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Eating Raoul

Paul Bartel's indie black comedy Eating Raoul (1982) made a little splash when its release coincided with the advent of home video, a time when cult movies were delivered from college and midnight venues to a larger audience. With its racy, but inexplicit, mix of sex and violence and its familiar sitcom-quality sense of humor, the picture made the perfect segue, for many virgin viewers, from mainstream fare to the vanguard of bad taste (even straight-laced Leonard Maltin sang the movie's praises in his omnipresent movie guides of that decade). Bartel — a protege of Roger Corman — was already a rising star of the low-budget cult scene, having previously directed the wacky cult fave Death Race 2000, and he appeared as a performer in popular indie genre flicks like Piranha and Rock 'n' Roll High School. Satirically condemning the "depravity" of Hollywood, Eating Raoul stars Bartel as Paul Bland, a snobbish, down-on-his-luck wine aficionado who, with his wife Mary (the always transsexual-looking Mary Woronov), dreams of opening a fine restaurant. Every legitimate opportunity for financing their eatery, however, is interrupted or endangered by the omnipresence of a perverted and ubiquitous culture of swingers, freaks, and other low-lifes. The Blands, unable to fend off an aggressive onslaught of come-ons and sexual assaults, inadvertently stumble onto a cunning plan to capitalize on this plague of degeneracy. Optimistic puritans at heart (they sleep in separate beds, although this doesn't stop Mary from wearing a see-through dress to a meeting with a loan officer), the Blands nonchalantly decide to bankroll their wholesome aspirations with murder: they lure rich swingers, promising an evening of lurid B&D, and kill them (with an unconvincingly light blow from a frying pan). Their profits increase when they ally themselves with crafty thief Raoul (Robert Beltran), who offers to dispose of the piling corpses for even greater lucre. What Eating Raoul lacks in its prosaic execution is mostly mitigated by the strength of its concept. Bartel's directorial style is weak, and his wit (he co-wrote the screenplay with Richard Blackburn) veers wildly between the mildly clever and the juvenile. Nevertheless, the material offers enough opportunity for salacious fun that — despite some lackluster set-pieces and constant mugging by the supporting cast — even with its poor batting average Eating Raoul delivers enough silly, dark humor to deserve its marginal notoriety. With appearances by Buck Henry, Ed Begley, Jr., and Edie McClurg. Columbia TriStar presents the film on DVD in a decent anamorphic transfer (1.85:1) from a source print that shows strains of the movie's low-budget origins, while audio comes in Dolby 2.0 Surround. Trailers, keep-case.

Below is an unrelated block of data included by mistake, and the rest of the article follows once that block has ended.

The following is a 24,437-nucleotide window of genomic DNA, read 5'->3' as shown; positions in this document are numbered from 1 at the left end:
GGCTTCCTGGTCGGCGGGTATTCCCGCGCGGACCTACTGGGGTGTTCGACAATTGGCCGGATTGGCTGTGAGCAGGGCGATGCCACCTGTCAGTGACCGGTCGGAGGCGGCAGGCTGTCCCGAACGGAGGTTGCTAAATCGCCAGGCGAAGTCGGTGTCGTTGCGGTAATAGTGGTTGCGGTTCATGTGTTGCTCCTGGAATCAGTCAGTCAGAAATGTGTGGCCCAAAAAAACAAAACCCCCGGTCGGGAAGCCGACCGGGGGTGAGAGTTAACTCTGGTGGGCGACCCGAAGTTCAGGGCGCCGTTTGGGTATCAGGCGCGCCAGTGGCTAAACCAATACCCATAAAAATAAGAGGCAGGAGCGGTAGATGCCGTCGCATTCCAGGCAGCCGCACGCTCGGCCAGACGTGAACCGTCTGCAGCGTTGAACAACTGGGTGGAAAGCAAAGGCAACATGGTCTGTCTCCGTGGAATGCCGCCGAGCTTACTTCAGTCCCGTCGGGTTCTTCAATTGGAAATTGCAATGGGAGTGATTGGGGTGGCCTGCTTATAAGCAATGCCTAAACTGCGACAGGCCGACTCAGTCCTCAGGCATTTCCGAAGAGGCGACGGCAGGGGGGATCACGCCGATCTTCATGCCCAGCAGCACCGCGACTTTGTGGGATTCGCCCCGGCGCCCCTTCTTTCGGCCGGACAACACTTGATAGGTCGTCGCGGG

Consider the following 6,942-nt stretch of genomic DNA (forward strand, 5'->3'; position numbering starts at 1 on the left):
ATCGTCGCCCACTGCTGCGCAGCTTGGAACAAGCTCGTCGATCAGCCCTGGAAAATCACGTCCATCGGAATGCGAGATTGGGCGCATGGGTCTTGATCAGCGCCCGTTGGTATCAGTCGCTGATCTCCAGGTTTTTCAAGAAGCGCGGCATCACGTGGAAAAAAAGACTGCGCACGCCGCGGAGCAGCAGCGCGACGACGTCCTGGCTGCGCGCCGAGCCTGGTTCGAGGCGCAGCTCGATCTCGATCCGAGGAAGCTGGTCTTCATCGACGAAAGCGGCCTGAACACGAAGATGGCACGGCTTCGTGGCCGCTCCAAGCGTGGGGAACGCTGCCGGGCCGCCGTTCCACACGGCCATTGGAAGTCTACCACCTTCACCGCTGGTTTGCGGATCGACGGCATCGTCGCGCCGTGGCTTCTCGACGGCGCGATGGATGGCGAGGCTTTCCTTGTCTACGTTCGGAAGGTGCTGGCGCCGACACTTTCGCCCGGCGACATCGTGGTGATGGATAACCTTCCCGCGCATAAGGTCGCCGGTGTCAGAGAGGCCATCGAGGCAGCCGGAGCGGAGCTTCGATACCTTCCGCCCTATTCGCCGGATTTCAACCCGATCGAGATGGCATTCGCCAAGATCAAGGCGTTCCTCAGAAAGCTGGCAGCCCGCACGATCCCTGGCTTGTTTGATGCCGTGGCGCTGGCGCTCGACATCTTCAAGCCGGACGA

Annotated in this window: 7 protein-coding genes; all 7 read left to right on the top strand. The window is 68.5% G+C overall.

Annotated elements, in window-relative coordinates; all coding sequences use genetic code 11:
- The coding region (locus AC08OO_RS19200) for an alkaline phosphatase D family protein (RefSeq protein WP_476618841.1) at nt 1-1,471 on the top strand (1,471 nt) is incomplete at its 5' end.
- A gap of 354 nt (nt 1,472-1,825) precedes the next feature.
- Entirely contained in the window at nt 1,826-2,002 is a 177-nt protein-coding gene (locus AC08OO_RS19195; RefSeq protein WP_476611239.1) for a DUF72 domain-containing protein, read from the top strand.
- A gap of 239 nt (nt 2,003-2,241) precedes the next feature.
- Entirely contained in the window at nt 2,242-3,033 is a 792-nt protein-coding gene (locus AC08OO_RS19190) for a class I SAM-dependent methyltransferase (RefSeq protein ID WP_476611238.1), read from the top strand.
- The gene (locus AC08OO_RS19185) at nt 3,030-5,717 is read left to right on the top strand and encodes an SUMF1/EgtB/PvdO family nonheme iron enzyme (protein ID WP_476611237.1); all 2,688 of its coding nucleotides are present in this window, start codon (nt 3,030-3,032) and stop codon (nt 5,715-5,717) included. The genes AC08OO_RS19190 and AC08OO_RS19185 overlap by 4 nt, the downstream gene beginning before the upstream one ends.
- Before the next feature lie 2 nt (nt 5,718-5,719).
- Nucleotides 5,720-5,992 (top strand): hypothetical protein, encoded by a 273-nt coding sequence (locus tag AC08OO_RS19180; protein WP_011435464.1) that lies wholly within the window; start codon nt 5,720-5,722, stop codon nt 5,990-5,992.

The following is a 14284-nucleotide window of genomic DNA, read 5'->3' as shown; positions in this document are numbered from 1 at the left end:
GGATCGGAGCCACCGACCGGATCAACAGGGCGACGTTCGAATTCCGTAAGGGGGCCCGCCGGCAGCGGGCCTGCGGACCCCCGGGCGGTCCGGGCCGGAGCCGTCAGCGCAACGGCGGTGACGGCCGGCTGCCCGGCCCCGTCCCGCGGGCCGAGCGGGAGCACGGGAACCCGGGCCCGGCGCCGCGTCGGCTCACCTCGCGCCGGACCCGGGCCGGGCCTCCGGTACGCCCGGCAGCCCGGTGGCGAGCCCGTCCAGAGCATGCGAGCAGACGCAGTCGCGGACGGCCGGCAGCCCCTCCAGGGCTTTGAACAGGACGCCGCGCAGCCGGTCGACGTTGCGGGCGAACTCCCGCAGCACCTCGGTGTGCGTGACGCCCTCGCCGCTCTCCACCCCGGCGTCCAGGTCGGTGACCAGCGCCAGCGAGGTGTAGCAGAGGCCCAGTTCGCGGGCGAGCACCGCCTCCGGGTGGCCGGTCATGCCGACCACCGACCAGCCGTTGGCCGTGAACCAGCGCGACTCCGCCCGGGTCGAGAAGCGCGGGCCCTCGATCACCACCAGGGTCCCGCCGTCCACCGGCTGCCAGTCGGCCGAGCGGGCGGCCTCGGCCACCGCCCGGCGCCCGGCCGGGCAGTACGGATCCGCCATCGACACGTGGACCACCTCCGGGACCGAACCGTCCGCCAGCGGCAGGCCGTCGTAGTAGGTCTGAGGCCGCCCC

—Gregory P. Dorr



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